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Documenting the quest to track down everything written by (and written about) the poet, translator, critic, and radio dramatist, Henry Reed.

An obsessive, armchair attempt to assemble a comprehensive bibliography, not just for the work of a poet, but for his entire life.

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Henry Reed, ca. 1960


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I Capture the Castle: A girl and her family struggle to make ends meet in an old English castle.
Dusty Answer: Young, privileged, earnest Judith falls in love with the family next door.
The Heat of the Day: In wartime London, a woman finds herself caught between two men.


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«  On the Air  »

Reeding Lessons: the Henry Reed research blog

22.11.2019


On the Air

A lovely little article on the current radio offerings for May, 1955, from the Literary Guide's "On the Air" column, by Philip Dalton. Discovered quite unexpectedly, using the extra morning hour afforded me by the ending of Daylight Saving Time (Summer Time, to *you* people). Among other nice things, Dalton laments that Reed's plays are consigned to the Third Programme, and not repeated on the Home Service.

Includes Henry Reed's official BBC headshot, taken circa 1950, when he was 35 years old (badly scarred in this microfilm scan):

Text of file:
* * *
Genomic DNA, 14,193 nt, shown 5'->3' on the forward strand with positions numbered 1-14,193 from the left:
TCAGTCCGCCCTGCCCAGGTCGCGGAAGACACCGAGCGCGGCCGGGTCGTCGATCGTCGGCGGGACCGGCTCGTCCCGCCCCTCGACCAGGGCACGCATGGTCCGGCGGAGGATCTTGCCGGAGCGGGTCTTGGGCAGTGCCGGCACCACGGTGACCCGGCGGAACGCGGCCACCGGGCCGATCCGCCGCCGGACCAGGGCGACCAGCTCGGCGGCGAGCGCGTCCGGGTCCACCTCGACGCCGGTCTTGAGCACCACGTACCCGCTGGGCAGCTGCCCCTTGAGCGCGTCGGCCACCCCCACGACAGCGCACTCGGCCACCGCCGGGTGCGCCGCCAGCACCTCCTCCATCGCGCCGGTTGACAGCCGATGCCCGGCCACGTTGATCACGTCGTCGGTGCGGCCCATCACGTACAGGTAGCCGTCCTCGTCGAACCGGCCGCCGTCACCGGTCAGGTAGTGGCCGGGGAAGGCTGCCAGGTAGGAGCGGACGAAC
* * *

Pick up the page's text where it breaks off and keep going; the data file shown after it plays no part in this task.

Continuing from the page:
Literary Guide

On the Air
Covering the month's broadcasting and noting programmes to come, this radio commentary will in future be a regular feature

by PHILIP DALTON

Vastly Entertaining
Most of our poets or any reputation have written for the radio, even if few have made their' reputations on it. Louis MacNeice is better known to a wide audience than be might have been, but it is Henry Reed who has become almost completely identified with the microphone. It is almost ten years since he wrote ' Noises ' and since then he has produced about seventy talks and thirty commissioned features. He has been prolific, diverse and, to my mind, almost always vastly entertaining, and he is certainly entitled to what we might call his ' benefit '—a series of revivals of some of his most popular pieces which has been running throughout April. Among these re-broadcasts were ' Return to Naples ' (April 5), ' A By-Election in the Nineties ' (April 11), ' The Streets of Pompeii ' (April 21), and we shall hear 'Moby Dick ' again on April 29. All these are Third programme offerings, although for Reed's sake I would like to have seen some of them broadcast on the Home Service: they could baffle no one.
The Literary Guide has an interesting history, starting out in 1885 as Watt's Literary Guide (sort of propaganda for free-thinkers and the science-minded), and changing to the Humanist in 1956. Still published by the Rationalist Association as the New Humanist.


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What is Henry Reed's first name?

1529. Sackville-West, Vita. "Seething Brain." Observer (London), 5 May 1946, 3.
Sackville-West speaks admirably of Reed's poetry, and was personally 'taken with the poem called "Lives," which seemed to express so admirably Mr. Reed's sense of the elusiveness as well as the continuity of life.'



1st lesson:

Reed, Henry (1914-1986). Born: Birmingham, England, 22 February 1914; died: London, 8 December 1986.

Education: MA, University of Birmingham, 1936. Served: RAOC, 1941-42; Foreign Office, Bletchley Park, 1942-1945. Freelance writer: BBC Features Department, 1945-1980.

Author of: A Map of Verona: Poems (1946)
The Novel Since 1939 (1946)
Moby Dick: A Play for Radio from Herman Melville's Novel (1947)
Lessons of the War (1970)
Hilda Tablet and Others: Four Pieces for Radio (1971)
The Streets of Pompeii and Other Plays for Radio (1971)
Collected Poems (1991, 2007)
The Auction Sale (2006)


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